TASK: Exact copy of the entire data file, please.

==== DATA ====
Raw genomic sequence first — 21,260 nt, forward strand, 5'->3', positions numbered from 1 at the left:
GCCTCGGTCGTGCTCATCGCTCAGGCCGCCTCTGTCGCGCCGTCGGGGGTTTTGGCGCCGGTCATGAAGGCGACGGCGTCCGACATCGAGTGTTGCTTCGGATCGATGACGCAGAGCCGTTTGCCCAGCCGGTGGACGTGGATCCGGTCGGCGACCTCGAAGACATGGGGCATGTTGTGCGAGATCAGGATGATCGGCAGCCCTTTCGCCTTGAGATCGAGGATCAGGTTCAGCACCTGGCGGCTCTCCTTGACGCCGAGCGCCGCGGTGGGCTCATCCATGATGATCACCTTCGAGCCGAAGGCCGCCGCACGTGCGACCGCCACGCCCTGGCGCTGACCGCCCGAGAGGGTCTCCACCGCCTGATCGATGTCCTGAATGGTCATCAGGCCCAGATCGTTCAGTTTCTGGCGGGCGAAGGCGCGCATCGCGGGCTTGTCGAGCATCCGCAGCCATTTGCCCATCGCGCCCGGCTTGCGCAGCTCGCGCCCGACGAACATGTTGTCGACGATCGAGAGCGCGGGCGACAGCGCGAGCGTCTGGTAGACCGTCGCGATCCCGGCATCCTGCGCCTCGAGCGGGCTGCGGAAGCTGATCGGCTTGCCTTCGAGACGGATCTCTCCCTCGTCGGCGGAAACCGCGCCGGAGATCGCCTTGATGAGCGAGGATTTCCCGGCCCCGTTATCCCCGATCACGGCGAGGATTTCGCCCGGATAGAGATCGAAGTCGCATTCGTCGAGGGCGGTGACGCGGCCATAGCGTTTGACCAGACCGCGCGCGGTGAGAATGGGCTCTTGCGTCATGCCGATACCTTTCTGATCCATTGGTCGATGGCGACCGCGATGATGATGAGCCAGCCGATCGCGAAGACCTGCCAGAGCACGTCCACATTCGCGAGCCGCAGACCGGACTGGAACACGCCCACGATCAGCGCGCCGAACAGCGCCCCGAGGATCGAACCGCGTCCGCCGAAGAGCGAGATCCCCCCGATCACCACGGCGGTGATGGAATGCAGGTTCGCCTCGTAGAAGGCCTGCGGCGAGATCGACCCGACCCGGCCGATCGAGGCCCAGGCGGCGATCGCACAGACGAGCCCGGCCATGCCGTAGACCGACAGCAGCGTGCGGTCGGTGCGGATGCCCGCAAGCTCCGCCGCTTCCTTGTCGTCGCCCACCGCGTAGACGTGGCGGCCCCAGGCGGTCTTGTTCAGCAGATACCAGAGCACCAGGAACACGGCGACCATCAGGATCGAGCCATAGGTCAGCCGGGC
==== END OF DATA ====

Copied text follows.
Raw genomic sequence first — 21,260 nt, forward strand, 5'->3', positions numbered from 1 at the left:
GCCTCGGTCGTGCTCATCGCTCAGGCCGCCTCTGTCGCGCCGTCGGGGGTTTTGGCGCCGGTCATGAAGGCGACGGCGTCCGACATCGAGTGTTGCTTCGGATCGATGACGCAGAGCCGTTTGCCCAGCCGGTGGACGTGGATCCGGTCGGCGACCTCGAAGACATGGGGCATGTTGTGCGAGATCAGGATGATCGGCAGCCCTTTCGCCTTGAGATCGAGGATCAGGTTCAGCACCTGGCGGCTCTCCTTGACGCCGAGCGCCGCGGTGGGCTCATCCATGATGATCACCTTCGAGCCGAAGGCCGCCGCACGTGCGACCGCCACGCCCTGGCGCTGACCGCCCGAGAGGGTCTCCACCGCCTGATCGATGTCCTGAATGGTCATCAGGCCCAGATCGTTCAGTTTCTGGCGGGCGAAGGCGCGCATCGCGGGCTTGTCGAGCATCCGCAGCCATTTGCCCATCGCGCCCGGCTTGCGCAGCTCGCGCCCGACGAACATGTTGTCGACGATCGAGAGCGCGGGCGACAGCGCGAGCGTCTGGTAGACCGTCGCGATCCCGGCATCCTGCGCCTCGAGCGGGCTGCGGAAGCTGATCGGCTTGCCTTCGAGACGGATCTCTCCCTCGTCGGCGGAAACCGCGCCGGAGATCGCCTTGATGAGCGAGGATTTCCCGGCCCCGTTATCCCCGATCACGGCGAGGATTTCGCCCGGATAGAGATCGAAGTCGCATTCGTCGAGGGCGGTGACGCGGCCATAGCGTTTGACCAGACCGCGCGCGGTGAGAATGGGCTCTTGCGTCATGCCGATACCTTTCTGATCCATTGGTCGATGGCGACCGCGATGATGATGAGCCAGCCGATCGCGAAGACCTGCCAGAGCACGTCCACATTCGCGAGCCGCAGACCGGACTGGAACACGCCCACGATCAGCGCGCCGAACAGCGCCCCGAGGATCGAACCGCGTCCGCCGAAGAGCGAGATCCCCCCGATCACCACGGCGGTGATGGAATGCAGGTTCGCCTCGTAGAAGGCCTGCGGCGAGATCGACCCGACCCGGCCGATCGAGGCCCAGGCGGCGATCGCACAGACGAGCCCGGCCATGCCGTAGACCGACAGCAGCGTGCGGTCGGTGCGGATGCCCGCAAGCTCCGCCGCTTCCTTGTCGTCGCCCACCGCGTAGACGTGGCGGCCCCAGGCGGTCTTGTTCAGCAGATACCAGAGCACCAGGAACACGGCGACCATCAGGATCGAGCCATAGGTCAGCCGGGC